The roof design is similar to a bicycle wheel. A 15m-high compression truss sits around the outer edge supported on steel columns from the ground - this is the wheel rim. From here, steel cables - the spokes - connect to an inner tension ring - the wheel spindle - which sits 30m above the field of play. PVC panels are then fixed between the “spokes” to finish it off.
The compression truss was match cast (meaning one section is cast and then the next one is cast against it so the team know it fits) by Watson Steel in Bolton in 30m-long sections to get the close tolerances required. Once on site, a superlift crane positioned on the stadium floor raised the 28 sections into place.
An athlete’s view
For spectators, the successful design of a stadium probably comes down to the view and the ease of getting to your seat, but what about for those at the centre of the action?
The 1,500m Commonwealth champion Lisa Dobriskey made her Olympic debut at the Beijing 2008 Olympic Games, narrowly missing out on a medal. She says it all comes down to the atmosphere.
“I went to watch in Athens and when I was there it didn’t seem to have the buzz and spectacle that you got when you went to Beijing.”
Dobriskey says a successful stadium is able to capture the audience support and bring it down onto the track. “Having that atmosphere makes a big difference to your performance. I think the occasion itself is huge but having people there supporting you and the noise gives you that extra boost. When I’m racing I do block things out, but it’s that initial walking onto the track when you feel it and I must admit when I walked out onto Beijing I had to pinch myself to believe it.”
Dobriskey has a close connection with the London stadium. Her father, Mike Dobriskey, works as a soil consultant for Sir Robert McAlpine and she has been to the site several times. Although the stadium is still under construction it has quite an intimate feel to it, she says. Lack of grandeur, it seems, might be a good thing.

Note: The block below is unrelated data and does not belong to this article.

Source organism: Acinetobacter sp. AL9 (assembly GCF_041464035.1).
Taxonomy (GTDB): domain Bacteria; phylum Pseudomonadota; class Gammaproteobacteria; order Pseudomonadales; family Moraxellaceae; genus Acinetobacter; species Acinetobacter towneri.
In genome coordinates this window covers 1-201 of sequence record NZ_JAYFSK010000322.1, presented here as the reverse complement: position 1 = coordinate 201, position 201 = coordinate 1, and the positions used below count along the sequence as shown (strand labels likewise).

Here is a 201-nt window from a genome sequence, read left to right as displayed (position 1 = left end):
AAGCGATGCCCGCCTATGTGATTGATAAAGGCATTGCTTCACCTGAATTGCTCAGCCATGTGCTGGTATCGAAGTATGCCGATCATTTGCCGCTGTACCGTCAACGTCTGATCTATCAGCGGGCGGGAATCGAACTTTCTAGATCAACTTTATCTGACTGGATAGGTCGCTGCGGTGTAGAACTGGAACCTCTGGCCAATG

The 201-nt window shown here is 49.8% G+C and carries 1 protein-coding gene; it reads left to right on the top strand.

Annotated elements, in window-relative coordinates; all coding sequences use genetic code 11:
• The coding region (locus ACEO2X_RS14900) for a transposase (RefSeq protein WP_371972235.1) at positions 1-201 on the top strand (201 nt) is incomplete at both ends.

The tricky bit was getting the inner tension ring in place. A temporary scaffold was first constructed around the bottom of the upper tier on which the 450-tonne elliptical tension ring was built. Strand cables were then attached from the compression truss down to the ring and, using 56 jacks in unison, it was gradually pulled into position in a six-week operation. This was a delicate process, recalls Aikenhead. “It had to be jacked simultaneously to keep the loads in the cables consistent; otherwise there was the danger that one might become overloaded and break.”
Only with the cable net roof in place could work begin to raise into position the 14 lighting towers, which will flood the field of play with the 1MW of lighting needed for high-definition television broadcasting. These are located on the inner tension ring of the roof, which was necessary to beam light at the right angle down onto events.
Each tower weighs 34 tonnes and includes integrated walkways, power supplies and cabling, together with 44 floodlights. They were first constructed and tested at ground level before being hoisted to their position 60m above the field of play.
This was the trickiest operation of the entire stadium construction, says Aikenhead. A 41m long, 600mm diameter temporary stay was first fixed to the back of each unit, which acted as a temporary support when the tower was initially lowered into position. This allowed a pair of cables to be connected to the compression ring to prevent it falling forward; another pair was attached to the inner ring to stop it falling backwards. With these in place, the centre of the stadium could be cleared of cranes and equipment so work could begin on preparing the ground where the track and field will be.
The home stretch is certainly in sight. The fit-out and commissioning of the 700 internal rooms, including changing rooms, training areas and media facilities, is under way and designs are being worked up for the wrap that will cloak the upper tier of temporary seating.
Contractually, the stadium has to be completed by June next year but, according to a confident Aikenhead, the bulk of it will be done by February. The only exception is the final surface of the running track, which will have to wait until April or May when the temperature and humidity conditions are right for laying. Once in place, the countdown can begin in earnest.
Photographer Tim Crocker has filmed the stadium and other venues exclusively for Building. Watch the videos at www.building.co.uk
main contractor Sir Robert McAlpine
structural and building services consultant Buro Happold
landscape architect HED
piling and groundwork Keller
earthworks and drainage Keltbray
structural steel and cable net roof erection Watsons Steel